And those are fixed with practice and film study.

The offense is new. The coaches are new. The quarterback is new. That means there will be some growing pains to get through before this thing is a well-oiled machine. They will work out the kinks and have the offense running better, of that I am sure.

Alex Mann: Pressure, lack of consistency from Palmer, Mendenhall not reading the correct hole. That goes with the mental errors, or just the really stupid holding calls that kill some of our really spectacular drives. If we can fix the mental mistakes, and the pressure, this offense could find it's spark very soon.

Jess Root: It boils down to two things -- protection and receiving routes. Palmer is rushing throws because he is getting pressured so much. Half of all his throws had pressure. He is usually making decent reads, but pressure rushes them or affects his throw. Likewise, there is still way too much of players not being on the same page or not running the route right. They don't get the depth they need to or just aren't looking for the ball. You would think things would be better at this point, but I guess it has been tougher than thought to learn.

Khodder: Turnovers in key positions. Carson Palmer has been throwing interceptions in opposition territory like they are going out of fashion. Random stat time; Between midfield and the opposition 10 yard line Carson Palmer has thrown 67 passes, of those he has completed just 30, has thrown just 3 TD's to 7 INT's.

Turnovers in key positions. You cannot turn the ball over when you are in scoring position, Palmer has done that multiple times this season.

3) What will be the key to beating the 49ers on Sunday?

Cdeveau: Playing flawless ball on defense and getting the offense to wake up. Otherwise it'll be a long Sunday.

Jesse Reynolds: This game is more winnable than I previously thought it was. SF's offense struggles to move the ball through the air and relies on it's defense and running game (sound like someone we know, have played against?). The Niners offense is 22nd in points, 25th in yards, 31st in passing yards and 5th in rushing. Their defense is 12th in points, 5th in yards, 2nd in passing and 20th in rushing. The Niners have had a tough schedule thus far so they aren't as weak as their schedule indicates but with Aldon Smith, Crabtree and Manningham out the Niners are very beatable right now. To win we need to stop the run, effectively run the ball and hope the defense beats up on Kaepernick like they did Newton.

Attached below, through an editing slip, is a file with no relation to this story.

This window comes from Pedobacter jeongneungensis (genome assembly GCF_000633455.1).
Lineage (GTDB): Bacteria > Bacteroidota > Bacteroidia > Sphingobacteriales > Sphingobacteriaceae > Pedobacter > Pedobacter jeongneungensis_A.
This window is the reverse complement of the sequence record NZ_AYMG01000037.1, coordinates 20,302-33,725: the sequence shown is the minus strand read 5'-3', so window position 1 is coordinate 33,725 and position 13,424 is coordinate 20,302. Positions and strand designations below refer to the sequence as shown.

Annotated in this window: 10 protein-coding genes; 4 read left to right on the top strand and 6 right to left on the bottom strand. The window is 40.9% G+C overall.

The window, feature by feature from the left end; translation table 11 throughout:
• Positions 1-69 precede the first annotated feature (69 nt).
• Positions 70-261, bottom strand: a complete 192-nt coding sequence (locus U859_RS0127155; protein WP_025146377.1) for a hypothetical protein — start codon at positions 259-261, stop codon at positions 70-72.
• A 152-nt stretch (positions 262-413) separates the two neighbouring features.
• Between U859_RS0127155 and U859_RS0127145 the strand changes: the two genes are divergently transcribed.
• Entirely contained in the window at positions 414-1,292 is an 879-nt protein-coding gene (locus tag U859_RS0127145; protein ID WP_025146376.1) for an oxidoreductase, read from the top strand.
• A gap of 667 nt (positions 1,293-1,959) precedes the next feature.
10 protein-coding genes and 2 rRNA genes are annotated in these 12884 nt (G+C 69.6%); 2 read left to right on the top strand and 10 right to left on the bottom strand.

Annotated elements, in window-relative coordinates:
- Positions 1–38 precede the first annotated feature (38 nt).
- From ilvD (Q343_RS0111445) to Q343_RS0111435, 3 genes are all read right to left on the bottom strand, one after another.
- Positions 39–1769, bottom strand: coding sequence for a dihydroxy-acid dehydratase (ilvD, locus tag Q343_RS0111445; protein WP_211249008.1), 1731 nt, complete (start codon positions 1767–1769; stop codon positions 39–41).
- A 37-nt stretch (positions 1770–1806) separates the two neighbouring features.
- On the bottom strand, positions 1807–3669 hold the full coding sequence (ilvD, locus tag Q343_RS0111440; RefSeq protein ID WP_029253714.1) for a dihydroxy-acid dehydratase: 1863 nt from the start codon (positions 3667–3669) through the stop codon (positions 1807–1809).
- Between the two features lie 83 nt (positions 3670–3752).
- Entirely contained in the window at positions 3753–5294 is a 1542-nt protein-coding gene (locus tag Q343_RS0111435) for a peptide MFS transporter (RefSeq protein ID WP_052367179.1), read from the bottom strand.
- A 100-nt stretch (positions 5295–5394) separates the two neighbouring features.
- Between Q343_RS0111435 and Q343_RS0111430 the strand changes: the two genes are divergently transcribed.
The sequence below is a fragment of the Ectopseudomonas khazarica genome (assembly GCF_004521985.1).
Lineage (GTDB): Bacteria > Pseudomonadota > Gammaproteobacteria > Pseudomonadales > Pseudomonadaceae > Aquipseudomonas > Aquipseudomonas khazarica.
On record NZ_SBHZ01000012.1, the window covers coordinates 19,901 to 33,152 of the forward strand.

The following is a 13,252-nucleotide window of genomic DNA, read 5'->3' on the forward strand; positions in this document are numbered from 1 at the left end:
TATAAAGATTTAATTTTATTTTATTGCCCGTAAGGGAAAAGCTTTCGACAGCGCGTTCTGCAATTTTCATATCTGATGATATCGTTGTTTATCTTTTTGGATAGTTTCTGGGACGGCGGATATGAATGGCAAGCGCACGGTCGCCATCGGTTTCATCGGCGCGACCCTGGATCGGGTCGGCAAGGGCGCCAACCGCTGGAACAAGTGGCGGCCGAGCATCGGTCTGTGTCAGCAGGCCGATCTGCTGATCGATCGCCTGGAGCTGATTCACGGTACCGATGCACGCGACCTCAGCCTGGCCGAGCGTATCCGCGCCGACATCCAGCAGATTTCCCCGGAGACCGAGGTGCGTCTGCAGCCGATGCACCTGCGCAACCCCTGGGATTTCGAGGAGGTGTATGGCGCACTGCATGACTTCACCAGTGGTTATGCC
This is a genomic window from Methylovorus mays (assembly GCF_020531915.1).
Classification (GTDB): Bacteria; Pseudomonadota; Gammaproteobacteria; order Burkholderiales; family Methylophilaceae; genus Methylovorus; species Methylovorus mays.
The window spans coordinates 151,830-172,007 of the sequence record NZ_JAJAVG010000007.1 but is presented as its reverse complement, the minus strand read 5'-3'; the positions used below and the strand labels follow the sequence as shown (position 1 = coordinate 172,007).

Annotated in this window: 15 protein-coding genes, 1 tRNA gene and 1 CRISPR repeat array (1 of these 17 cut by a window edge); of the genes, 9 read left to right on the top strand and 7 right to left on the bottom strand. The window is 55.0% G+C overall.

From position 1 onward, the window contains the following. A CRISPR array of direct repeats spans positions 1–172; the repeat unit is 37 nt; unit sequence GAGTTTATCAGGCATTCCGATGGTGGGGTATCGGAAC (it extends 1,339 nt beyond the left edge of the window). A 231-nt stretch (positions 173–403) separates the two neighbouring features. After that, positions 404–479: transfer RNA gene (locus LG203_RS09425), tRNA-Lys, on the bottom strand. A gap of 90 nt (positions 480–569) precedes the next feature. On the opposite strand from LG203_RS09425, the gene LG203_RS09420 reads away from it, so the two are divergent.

Shaun Church: There are many keys to going on the road and beating the 49ers on Sunday. None are more important than getting the offense going and simply keeping Colin Kaepernick and the San Francisco offense on the sideline. I am confident the great rushing attack of the 49ers will be held in check -- the 49ers are No. 1 in rushing touchdowns (7), No. 6 in rush yards per game (140.2) and No. 9 in rush yards per carry (4.58) -- because of Arizona's run defense. It is the real deal, and they've halted other potent rushing attacks this season with relative ease.

Arizona is one of three teams that have not allowed a rushing touchdown to a running back this season (Tampa Bay, San Diego).

But getting the offense on track is essential this week. We all saw what happens when an offense makes mistakes against San Francisco, as last week the Houston Texans were embarrassed on Sunday Night Football. That means a crisper passing attack and getting Ellington more involved throughout the game. He has served as the No. 4 wideout at times, which is fine, but he needs to be given more carries in the backfield. That yards-per-carry average is just sick, and further including him will help get the offense going.

Alex Mann: Defense will need to play exactly like they did in the second half last week. SF struggles in the air, and since there is no Crabtree to give Peterson fits, we need to control the run game, Kaeps ability to move around, Boldin, and of course Davis. If we can do that, and our offense keeps Palmer clean and gives him enough time to throw, Arizona should contend.

Jess Root: The defense needs to play as well as they have. No way around that. Beyond that, they weren't surviving three picks from Palmer. Even if the offense is not great, they can't turn the ball over. If the defense is playing great, then they really will need only a couple of good drives offensively.

Khodder: Clean football. No penalties, No Turnovers. We have to finish drives offensively and stop drives defensively.

It sounds like a tough gig, but really this is what you should strive to do in every game.

To scale it right back, third down and redzone production on both sides of the football will be absolutely key.